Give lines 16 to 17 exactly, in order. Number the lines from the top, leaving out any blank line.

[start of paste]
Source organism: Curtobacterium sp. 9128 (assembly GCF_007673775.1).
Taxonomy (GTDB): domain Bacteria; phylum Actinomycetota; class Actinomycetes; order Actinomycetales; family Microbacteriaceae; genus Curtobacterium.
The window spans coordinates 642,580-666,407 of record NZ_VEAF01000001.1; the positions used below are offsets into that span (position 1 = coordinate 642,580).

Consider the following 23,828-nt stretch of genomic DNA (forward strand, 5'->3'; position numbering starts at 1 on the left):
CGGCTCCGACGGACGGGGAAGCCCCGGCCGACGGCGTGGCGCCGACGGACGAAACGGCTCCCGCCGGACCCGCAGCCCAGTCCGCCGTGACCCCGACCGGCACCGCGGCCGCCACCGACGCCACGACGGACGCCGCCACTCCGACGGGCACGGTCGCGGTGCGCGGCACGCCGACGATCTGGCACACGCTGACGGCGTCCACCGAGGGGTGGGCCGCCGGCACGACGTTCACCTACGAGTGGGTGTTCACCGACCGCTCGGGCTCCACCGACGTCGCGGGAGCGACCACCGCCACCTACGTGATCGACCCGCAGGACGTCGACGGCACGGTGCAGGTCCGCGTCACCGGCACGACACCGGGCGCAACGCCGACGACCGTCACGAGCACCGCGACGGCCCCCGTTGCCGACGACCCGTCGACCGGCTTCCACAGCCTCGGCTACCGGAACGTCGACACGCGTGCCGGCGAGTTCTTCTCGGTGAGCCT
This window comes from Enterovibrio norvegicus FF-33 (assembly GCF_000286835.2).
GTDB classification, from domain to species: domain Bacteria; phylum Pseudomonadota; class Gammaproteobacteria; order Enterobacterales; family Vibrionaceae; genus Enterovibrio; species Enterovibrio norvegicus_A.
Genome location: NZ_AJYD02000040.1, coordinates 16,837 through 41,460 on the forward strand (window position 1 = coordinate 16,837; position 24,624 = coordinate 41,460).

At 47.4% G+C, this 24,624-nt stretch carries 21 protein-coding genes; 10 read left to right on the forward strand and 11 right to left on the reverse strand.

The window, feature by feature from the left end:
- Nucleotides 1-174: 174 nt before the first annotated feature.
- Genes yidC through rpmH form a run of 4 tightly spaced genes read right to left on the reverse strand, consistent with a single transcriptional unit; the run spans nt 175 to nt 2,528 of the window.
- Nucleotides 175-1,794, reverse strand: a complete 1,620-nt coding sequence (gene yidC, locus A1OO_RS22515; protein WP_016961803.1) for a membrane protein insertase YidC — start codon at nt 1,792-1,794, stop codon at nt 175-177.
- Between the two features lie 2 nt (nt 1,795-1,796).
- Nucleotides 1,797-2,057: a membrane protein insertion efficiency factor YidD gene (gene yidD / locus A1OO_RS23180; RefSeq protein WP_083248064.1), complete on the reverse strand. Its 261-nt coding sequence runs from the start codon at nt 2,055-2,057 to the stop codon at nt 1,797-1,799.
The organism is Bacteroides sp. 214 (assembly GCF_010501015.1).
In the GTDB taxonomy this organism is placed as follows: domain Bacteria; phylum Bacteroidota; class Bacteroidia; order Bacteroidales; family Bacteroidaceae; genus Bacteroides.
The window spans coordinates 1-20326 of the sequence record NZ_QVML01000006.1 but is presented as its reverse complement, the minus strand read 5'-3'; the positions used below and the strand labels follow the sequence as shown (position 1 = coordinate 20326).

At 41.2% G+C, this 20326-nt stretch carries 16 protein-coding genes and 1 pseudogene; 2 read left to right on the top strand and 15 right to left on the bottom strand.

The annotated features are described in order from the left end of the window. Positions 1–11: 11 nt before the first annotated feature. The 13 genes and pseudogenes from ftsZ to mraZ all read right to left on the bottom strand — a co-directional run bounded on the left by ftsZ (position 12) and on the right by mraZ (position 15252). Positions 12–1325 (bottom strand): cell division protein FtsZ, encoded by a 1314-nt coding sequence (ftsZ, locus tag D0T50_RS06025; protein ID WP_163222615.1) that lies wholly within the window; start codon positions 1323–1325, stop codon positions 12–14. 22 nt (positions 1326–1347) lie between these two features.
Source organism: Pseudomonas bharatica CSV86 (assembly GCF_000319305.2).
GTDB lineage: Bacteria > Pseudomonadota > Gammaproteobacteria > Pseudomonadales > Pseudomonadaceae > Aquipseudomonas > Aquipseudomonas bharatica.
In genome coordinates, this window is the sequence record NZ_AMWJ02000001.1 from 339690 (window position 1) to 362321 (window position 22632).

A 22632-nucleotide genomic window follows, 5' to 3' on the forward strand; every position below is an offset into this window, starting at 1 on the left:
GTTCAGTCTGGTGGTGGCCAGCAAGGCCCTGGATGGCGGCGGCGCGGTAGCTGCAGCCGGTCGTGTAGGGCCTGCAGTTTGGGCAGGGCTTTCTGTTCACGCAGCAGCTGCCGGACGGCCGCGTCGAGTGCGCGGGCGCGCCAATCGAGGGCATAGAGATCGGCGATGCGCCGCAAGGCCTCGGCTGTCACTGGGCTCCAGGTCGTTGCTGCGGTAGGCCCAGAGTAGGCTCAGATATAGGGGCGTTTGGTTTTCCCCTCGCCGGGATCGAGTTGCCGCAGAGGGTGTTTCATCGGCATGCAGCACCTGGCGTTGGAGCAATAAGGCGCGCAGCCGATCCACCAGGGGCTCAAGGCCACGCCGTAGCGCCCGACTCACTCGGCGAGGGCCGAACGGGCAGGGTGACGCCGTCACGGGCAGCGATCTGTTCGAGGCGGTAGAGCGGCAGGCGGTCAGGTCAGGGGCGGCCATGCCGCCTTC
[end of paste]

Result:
The organism is Bacteroides sp. 214 (assembly GCF_010501015.1).
In the GTDB taxonomy this organism is placed as follows: domain Bacteria; phylum Bacteroidota; class Bacteroidia; order Bacteroidales; family Bacteroidaceae; genus Bacteroides.